If you have been thinking about getting veneers, ask your trusted dentist about them and do your own research. Armed with information, you’ll know, especially after a conversation with your dentist, whether or not veneers are a good option for your situation. Veneers fall under the category of cosmetic dentistry, which is designed to improve your smile and oral health. You may see celebrities on TV or people about town who smile and flash perfect teeth. They’re not all born that way. Sometimes they have help, and many times, it’s through the use of veneers.
There are many positives and negatives to veneers, so let’s explore them.
Veneers: What Are They?
Made up of thin pieces of porcelain, resin or other composite material, veneers are actually molded to fit your teeth. They boost the whiteness and overall symmetric appearance of your teeth in size, color or shape. People choose veneers for many reasons:
- To restore white color due to tooth discoloration from root canals, fillings, food or beverages
- To repair chipped or broken teeth
- To improve the appearance of irregularly-shaped teeth
- To fill gaps
- To mask injury done to the teeth
Did you know they can last up to about 15 years before replacement is required? You can choose from a variety of veneer types, including:
Veneers are desirable for one main reason: to restore confidence in a person’s smile. Whether from injury, birth, or disease, your teeth may have suffered damage over the years. You may want to see a perfect smile when you look in the mirror. For that, veneers are an excellent fix. Because they can be molded to your teeth, customization is another big selling point. It’s tough to even tell the difference between your tooth and the veneer!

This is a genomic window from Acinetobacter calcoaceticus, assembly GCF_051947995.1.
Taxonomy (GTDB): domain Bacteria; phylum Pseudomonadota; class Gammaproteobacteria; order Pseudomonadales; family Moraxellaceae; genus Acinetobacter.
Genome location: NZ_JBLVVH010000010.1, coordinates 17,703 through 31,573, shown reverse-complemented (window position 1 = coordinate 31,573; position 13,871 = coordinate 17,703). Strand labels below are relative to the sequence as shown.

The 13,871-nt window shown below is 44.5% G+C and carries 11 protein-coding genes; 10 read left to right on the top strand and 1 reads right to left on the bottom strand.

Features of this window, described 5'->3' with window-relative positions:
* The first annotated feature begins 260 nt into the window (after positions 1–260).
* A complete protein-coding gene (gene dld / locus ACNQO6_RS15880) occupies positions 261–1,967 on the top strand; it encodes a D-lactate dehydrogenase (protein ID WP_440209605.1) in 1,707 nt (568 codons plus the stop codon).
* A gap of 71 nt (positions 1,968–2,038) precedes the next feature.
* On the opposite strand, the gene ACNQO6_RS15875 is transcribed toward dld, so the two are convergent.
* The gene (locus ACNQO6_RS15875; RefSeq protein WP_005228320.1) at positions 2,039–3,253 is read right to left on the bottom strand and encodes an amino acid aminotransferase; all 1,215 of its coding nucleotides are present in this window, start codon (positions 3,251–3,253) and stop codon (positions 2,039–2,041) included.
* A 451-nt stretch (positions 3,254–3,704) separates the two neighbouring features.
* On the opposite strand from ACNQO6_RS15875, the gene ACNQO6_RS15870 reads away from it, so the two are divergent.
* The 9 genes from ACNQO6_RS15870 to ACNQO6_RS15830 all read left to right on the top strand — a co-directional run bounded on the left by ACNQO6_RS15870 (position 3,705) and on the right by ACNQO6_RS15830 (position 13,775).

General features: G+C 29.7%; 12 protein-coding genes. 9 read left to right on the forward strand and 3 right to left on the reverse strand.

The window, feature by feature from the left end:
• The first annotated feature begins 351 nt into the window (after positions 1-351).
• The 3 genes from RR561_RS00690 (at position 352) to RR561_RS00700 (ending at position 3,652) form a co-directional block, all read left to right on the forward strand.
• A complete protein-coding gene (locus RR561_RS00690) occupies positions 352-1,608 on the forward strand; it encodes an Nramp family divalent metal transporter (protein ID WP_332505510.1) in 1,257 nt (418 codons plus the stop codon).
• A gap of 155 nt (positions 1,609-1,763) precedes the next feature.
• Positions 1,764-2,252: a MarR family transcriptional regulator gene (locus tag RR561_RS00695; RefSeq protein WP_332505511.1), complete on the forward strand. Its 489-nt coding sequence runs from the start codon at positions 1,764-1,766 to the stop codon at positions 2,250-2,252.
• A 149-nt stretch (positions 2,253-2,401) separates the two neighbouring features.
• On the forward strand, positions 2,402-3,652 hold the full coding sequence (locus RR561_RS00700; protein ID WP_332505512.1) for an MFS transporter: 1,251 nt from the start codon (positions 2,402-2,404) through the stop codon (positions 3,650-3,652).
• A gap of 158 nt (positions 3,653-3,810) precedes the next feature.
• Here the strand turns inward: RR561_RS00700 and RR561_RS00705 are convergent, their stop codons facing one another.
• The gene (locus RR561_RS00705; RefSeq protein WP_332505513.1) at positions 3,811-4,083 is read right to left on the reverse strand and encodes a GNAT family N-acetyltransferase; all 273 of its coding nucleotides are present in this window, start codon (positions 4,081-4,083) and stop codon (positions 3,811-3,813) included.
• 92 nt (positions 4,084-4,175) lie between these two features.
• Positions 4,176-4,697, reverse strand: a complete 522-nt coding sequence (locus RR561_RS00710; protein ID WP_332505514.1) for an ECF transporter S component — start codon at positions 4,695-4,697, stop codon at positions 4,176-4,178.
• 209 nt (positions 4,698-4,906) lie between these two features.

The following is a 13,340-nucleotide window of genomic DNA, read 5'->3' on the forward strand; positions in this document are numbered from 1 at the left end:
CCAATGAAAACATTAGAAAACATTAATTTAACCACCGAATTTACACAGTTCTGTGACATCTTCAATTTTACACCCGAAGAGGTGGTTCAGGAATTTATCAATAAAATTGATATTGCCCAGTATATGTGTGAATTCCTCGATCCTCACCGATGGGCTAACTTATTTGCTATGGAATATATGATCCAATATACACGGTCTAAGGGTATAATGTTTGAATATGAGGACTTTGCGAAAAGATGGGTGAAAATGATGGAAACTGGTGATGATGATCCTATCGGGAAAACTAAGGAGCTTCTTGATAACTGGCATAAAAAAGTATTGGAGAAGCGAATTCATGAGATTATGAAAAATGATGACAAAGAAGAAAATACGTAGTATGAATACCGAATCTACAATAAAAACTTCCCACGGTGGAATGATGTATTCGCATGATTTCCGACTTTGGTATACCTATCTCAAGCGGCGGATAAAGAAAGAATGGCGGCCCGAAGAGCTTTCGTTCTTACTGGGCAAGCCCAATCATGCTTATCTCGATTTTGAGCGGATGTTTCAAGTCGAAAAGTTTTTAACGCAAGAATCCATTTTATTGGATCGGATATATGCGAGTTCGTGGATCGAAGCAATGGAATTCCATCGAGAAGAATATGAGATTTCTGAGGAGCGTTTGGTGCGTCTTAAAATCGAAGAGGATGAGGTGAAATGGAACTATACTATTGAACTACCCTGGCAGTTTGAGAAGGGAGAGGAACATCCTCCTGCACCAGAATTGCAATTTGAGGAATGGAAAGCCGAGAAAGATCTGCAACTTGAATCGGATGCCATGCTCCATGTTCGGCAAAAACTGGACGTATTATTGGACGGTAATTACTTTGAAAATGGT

Other perks? No additional drilling or shaping is needed, and you don’t need to engage in extra maintenance. Just keep brushing and flossing like you normally would. You can also select the shade of white you want, which can be as close to your natural color as possible so the result isn’t as noticeable.
While the pros outweigh the cons in many respects, there are a few drawbacks to them that your dentist would like you to know. Because veneers don’t change color like natural teeth do, you may see a contrast over time as your natural teeth start to yellow and the veneers stay stark white. Nothing a little teeth whitening won’t cure! Plus, this change shouldn’t be quite so dramatic if you’re continuing to brush and floss like normal.
Because veneers are delicate, they can chip or crack if you’re not careful when eating. You can’t chew ice, grind your teeth, bite your nails, or engage in any other bad habits that would compromise your veneers. And remember, just because you have veneers doesn’t mean decay can’t still happen underneath. If you have experienced gum disease or weakened enamel before, think twice about getting veneers.
Again, though, it’s always important to have a conversation and a visit with your dentist to go over all your options.